X (trade) marks the spot

You will have done well to miss the news that Twitter has shed its old skin and emerged from the social media cocoon with a new identity as "X".

Although the change may have seemed sudden, it had apparently been in X CEO Elon Musk’s plans well prior to the acquisition of Twitter, back in October 2022. Musk purchased the domain X.com back in 2017 and the domain is now redirecting to Twitter, so there has plainly been a commercial interest in this single brand for some time.

Despite the fanfare and online excitement, there are numerous potential IP issues surrounding the social media giant’s leap into its brave new world of “X”.


X has already been registered over 400 times in the UK alone across a variety of goods and services, so the letter “X” is probably not the most unique mark that Twitter could have chosen for its rebrand. The fact that the mark has been registered so many times already, albeit often with specific stylisation, indicates that it may be inherently distinctive, meeting the low bar applied in the UK.

Putting aside the inherent distinctiveness, however, it is interesting to note that the mark may have already become one of the most recognised in the world. The fame an enormous user base of (formerly) Twitter resulted in the seemingly sudden rebrand becoming worldwide, frontpage news within a matter of minutes. The public persona and celebrity of the CEO also helped in spreading the word of the rebrand far and wide, within hours.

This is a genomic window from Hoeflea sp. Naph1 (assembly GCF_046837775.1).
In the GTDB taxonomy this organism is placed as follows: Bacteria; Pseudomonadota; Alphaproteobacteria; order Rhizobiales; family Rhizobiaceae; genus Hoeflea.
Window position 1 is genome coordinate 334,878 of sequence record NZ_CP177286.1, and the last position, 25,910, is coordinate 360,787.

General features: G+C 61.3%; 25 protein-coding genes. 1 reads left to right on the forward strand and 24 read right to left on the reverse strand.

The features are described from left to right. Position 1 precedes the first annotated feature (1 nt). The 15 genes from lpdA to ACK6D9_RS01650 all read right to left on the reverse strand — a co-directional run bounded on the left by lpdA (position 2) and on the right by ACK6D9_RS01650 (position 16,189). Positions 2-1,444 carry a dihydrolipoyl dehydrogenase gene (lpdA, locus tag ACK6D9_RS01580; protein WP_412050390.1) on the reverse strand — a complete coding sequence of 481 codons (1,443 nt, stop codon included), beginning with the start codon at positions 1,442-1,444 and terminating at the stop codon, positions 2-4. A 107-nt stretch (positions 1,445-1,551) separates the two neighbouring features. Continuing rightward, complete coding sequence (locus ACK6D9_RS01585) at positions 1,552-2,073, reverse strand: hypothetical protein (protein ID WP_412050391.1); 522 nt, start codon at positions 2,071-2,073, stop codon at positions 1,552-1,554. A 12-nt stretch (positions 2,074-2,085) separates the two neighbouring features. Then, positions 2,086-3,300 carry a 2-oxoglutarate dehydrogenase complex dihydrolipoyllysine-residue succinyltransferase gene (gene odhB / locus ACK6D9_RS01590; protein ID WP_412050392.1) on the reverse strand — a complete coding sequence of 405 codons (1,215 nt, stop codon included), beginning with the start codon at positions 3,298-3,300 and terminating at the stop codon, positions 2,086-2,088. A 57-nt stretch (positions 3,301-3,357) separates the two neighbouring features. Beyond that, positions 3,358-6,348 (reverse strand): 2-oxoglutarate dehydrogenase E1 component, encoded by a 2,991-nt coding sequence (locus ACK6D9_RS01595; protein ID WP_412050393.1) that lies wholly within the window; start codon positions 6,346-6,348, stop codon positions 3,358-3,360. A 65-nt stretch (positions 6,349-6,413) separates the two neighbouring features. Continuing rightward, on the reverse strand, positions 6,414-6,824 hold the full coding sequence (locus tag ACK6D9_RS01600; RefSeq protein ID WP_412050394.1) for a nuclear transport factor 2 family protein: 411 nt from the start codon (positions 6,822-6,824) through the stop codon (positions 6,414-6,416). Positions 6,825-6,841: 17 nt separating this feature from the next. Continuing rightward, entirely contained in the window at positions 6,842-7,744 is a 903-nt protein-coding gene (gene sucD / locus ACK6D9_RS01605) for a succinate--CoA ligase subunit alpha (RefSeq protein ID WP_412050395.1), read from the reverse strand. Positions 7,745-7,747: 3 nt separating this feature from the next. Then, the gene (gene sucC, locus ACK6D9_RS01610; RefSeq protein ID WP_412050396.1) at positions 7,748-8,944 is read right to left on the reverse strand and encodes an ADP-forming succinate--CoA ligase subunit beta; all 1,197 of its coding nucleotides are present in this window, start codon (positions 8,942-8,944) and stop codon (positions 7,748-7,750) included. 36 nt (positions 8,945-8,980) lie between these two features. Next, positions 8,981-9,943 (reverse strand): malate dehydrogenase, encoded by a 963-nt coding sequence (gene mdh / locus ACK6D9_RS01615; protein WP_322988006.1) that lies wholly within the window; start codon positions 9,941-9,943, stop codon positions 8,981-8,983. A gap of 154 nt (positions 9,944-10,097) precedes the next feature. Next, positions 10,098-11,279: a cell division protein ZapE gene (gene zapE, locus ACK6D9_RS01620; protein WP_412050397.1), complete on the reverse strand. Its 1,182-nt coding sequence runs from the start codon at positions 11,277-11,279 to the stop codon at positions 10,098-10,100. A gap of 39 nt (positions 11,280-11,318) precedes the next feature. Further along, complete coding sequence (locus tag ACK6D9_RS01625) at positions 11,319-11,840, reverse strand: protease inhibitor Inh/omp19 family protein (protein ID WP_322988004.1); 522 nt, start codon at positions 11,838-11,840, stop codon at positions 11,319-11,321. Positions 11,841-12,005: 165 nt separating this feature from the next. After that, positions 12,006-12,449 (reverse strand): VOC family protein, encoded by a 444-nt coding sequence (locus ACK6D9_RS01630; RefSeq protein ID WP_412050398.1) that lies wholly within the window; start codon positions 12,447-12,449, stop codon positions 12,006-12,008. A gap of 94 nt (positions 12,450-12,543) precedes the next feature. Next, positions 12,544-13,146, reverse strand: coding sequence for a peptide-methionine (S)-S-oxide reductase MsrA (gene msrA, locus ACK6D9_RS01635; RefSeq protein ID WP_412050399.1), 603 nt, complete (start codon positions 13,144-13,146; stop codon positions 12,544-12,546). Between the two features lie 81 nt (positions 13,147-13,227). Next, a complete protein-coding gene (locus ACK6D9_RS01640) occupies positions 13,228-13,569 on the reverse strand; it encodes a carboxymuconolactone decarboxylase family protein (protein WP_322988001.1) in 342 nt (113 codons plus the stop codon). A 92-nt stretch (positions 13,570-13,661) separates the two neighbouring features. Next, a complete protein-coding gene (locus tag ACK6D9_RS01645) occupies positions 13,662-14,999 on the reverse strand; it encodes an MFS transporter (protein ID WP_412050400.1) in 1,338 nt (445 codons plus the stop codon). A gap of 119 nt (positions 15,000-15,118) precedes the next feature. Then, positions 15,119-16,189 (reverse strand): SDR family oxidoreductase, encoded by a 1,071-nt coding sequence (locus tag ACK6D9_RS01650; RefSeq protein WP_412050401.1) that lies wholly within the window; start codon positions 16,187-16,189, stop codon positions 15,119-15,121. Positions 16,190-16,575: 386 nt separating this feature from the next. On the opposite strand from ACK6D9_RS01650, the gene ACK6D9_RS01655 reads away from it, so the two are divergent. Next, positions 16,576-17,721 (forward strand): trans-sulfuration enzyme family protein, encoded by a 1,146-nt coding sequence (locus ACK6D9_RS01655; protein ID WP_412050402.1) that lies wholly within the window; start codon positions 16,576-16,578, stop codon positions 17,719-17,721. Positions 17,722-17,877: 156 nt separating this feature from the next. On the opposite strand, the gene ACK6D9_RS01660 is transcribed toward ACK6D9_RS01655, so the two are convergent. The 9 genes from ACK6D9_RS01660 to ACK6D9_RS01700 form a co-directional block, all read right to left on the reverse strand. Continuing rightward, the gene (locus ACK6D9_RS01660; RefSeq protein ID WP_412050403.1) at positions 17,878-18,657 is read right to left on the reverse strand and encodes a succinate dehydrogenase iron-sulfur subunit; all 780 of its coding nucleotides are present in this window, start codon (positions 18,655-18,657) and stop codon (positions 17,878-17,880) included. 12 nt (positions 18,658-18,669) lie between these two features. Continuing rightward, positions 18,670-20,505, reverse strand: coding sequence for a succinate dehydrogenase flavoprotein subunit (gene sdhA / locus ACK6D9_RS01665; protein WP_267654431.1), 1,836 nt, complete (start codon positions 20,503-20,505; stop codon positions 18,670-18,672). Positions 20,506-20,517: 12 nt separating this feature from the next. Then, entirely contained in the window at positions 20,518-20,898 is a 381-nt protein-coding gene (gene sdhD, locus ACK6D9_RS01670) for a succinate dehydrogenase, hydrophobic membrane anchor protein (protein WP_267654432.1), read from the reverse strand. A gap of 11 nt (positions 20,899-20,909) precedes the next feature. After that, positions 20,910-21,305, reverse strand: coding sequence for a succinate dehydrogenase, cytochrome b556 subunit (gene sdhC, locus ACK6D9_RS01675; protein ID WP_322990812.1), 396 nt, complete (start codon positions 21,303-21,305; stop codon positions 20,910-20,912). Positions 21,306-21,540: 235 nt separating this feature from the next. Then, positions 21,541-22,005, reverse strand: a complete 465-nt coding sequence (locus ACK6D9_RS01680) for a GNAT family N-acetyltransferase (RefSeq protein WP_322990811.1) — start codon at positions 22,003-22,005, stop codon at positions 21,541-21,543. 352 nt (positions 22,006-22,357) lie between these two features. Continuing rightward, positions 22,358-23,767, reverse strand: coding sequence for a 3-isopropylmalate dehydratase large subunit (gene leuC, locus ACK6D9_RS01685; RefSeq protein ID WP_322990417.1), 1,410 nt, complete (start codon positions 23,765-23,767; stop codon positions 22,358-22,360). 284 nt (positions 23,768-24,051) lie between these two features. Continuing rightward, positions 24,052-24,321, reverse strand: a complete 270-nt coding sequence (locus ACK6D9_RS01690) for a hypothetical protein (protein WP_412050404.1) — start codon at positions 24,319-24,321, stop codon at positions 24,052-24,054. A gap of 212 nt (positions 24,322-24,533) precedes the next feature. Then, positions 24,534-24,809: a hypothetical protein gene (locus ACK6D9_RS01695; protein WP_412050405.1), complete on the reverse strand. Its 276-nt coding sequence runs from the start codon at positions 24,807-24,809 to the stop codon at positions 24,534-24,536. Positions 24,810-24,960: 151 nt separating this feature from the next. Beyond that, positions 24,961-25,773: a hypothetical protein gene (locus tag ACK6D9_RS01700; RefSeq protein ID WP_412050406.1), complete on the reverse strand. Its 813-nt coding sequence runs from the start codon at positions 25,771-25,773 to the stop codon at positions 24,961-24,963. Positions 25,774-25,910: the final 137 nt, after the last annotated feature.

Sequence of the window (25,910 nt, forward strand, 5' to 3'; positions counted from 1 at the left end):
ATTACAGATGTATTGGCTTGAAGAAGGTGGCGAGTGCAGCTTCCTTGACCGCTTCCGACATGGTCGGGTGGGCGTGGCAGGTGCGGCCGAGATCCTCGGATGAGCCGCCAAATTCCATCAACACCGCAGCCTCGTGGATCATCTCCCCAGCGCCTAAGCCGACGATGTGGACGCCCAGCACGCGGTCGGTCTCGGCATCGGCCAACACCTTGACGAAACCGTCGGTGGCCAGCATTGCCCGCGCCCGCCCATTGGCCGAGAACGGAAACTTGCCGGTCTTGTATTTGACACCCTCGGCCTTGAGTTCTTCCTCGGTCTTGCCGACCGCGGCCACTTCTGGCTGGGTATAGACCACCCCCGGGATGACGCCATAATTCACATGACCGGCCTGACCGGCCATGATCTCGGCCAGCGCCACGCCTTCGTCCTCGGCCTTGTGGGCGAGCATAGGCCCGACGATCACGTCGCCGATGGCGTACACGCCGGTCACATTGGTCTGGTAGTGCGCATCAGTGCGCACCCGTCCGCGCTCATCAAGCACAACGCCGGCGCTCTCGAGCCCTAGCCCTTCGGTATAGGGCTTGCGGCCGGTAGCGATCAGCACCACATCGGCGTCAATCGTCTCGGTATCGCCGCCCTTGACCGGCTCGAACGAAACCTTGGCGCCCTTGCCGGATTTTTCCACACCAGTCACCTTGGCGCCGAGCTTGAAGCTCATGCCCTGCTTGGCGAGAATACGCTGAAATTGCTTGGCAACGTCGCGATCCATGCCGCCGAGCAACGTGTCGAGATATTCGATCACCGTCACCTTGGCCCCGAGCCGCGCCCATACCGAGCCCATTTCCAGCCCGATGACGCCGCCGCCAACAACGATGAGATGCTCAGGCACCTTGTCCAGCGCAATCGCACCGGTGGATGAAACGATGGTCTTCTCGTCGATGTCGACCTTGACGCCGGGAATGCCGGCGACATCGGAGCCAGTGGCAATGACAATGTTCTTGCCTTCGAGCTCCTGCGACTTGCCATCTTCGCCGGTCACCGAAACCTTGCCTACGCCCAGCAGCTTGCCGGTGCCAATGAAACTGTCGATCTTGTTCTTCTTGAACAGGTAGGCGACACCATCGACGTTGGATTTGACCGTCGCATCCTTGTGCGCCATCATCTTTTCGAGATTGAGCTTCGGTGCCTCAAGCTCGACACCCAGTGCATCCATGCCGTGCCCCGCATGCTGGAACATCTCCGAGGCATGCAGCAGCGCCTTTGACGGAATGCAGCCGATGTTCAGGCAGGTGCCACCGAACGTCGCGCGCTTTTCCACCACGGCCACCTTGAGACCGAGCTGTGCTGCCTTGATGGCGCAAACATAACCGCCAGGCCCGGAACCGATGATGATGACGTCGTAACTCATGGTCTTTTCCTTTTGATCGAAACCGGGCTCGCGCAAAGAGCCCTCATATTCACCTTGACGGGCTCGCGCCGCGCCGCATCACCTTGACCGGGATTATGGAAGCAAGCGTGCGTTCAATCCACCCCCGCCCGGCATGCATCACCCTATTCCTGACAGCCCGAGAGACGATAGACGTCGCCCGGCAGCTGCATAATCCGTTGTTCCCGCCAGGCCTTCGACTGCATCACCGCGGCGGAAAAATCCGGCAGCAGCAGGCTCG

The bar for arguing a case of acquired distinctiveness of a mark is a high one, usually requiring years of effort and expenditure on behalf of the owner. However, the very nature and enormity of the platform that “X” provides, has allowed it to likely acquire an astronomical level of distinctiveness and recognition among the relevant consumers within a very short time.